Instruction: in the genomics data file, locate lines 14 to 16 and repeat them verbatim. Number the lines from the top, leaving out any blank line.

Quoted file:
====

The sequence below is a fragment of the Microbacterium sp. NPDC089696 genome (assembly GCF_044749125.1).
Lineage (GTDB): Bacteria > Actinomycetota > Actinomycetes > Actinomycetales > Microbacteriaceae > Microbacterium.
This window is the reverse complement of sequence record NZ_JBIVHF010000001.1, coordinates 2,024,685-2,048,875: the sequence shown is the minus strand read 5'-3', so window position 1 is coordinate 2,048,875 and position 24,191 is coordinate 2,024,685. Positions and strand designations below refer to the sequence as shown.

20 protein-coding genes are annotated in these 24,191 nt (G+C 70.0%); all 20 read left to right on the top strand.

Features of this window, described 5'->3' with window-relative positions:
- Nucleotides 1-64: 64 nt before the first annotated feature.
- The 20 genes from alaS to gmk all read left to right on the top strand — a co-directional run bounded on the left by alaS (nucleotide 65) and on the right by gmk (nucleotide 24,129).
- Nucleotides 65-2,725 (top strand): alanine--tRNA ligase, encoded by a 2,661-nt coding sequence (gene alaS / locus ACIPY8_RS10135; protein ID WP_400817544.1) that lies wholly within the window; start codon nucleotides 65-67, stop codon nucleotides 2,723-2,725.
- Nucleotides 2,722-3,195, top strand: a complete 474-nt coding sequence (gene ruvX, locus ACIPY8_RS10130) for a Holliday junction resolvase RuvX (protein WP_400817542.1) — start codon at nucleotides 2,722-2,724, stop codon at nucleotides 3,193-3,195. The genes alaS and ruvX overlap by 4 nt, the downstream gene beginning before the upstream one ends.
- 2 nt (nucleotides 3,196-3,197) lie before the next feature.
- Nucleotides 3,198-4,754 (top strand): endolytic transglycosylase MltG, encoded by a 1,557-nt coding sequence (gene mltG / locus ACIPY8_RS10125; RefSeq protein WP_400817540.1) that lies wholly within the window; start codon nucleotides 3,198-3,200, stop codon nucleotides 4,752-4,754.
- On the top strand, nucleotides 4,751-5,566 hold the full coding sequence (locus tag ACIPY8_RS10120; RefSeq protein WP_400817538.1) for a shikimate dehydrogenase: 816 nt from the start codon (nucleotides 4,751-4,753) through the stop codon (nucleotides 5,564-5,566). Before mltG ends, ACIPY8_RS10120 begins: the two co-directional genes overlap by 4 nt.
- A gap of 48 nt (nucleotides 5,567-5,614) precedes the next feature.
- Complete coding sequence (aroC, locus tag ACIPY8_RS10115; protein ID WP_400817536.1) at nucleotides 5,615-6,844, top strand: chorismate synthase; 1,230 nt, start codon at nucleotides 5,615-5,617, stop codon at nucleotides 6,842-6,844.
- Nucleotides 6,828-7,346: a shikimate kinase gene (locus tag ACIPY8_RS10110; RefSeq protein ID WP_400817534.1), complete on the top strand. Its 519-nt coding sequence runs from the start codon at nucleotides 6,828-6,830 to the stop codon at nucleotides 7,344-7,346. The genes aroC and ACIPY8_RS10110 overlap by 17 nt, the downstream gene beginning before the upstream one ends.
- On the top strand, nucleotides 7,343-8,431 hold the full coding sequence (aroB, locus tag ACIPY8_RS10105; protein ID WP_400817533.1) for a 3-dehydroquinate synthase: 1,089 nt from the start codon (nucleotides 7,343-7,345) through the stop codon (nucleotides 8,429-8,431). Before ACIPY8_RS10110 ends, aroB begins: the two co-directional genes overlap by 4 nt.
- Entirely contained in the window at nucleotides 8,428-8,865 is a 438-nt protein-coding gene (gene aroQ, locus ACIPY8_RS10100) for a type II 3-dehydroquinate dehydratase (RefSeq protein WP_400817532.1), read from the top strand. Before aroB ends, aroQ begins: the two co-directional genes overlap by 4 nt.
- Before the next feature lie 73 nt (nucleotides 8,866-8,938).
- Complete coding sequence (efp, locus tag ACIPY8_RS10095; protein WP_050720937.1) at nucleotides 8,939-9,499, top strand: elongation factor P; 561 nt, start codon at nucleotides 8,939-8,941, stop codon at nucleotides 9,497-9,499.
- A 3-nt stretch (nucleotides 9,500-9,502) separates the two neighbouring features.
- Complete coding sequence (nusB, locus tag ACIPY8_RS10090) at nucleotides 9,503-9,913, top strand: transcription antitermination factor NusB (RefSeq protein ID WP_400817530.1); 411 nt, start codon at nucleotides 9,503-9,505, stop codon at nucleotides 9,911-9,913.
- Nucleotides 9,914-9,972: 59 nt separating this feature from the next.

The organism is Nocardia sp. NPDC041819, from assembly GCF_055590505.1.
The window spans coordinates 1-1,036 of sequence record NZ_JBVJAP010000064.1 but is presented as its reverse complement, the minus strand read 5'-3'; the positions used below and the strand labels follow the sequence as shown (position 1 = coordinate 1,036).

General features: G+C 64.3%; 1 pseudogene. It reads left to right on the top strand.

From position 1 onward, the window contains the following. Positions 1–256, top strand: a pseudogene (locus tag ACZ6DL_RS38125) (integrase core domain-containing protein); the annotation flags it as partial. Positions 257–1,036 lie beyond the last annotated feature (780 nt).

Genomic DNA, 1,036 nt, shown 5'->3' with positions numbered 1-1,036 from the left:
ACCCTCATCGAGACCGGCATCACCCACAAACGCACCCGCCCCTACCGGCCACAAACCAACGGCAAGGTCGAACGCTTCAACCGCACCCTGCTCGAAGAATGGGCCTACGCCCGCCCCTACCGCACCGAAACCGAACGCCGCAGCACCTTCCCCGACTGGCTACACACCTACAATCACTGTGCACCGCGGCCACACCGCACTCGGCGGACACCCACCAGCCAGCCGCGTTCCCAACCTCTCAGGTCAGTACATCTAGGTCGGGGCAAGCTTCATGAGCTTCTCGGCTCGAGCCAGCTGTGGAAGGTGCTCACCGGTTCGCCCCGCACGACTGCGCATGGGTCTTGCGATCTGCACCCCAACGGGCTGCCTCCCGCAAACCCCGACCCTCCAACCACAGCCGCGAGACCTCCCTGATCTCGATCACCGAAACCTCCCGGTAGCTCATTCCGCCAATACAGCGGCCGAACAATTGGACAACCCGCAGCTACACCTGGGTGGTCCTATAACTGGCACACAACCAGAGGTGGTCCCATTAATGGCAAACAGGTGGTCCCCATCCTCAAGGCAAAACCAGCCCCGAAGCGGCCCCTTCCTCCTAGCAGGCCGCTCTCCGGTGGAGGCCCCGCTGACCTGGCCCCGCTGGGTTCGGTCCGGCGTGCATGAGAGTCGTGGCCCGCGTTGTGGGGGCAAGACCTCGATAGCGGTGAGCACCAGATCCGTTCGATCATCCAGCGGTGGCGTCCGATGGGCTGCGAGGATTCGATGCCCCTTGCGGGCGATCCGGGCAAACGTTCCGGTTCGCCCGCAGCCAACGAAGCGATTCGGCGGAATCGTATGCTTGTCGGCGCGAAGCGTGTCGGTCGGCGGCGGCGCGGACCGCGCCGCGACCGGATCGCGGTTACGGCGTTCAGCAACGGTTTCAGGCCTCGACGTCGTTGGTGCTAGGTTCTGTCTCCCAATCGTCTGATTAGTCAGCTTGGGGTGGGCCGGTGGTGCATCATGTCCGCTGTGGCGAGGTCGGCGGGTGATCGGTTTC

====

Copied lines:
- Complete coding sequence (aroC, locus tag ACIPY8_RS10115; protein ID WP_400817536.1) at nucleotides 5,615-6,844, top strand: chorismate synthase; 1,230 nt, start codon at nucleotides 5,615-5,617, stop codon at nucleotides 6,842-6,844.
- Nucleotides 6,828-7,346: a shikimate kinase gene (locus tag ACIPY8_RS10110; RefSeq protein ID WP_400817534.1), complete on the top strand. Its 519-nt coding sequence runs from the start codon at nucleotides 6,828-6,830 to the stop codon at nucleotides 7,344-7,346. The genes aroC and ACIPY8_RS10110 overlap by 17 nt, the downstream gene beginning before the upstream one ends.
- On the top strand, nucleotides 7,343-8,431 hold the full coding sequence (aroB, locus tag ACIPY8_RS10105; protein ID WP_400817533.1) for a 3-dehydroquinate synthase: 1,089 nt from the start codon (nucleotides 7,343-7,345) through the stop codon (nucleotides 8,429-8,431). Before ACIPY8_RS10110 ends, aroB begins: the two co-directional genes overlap by 4 nt.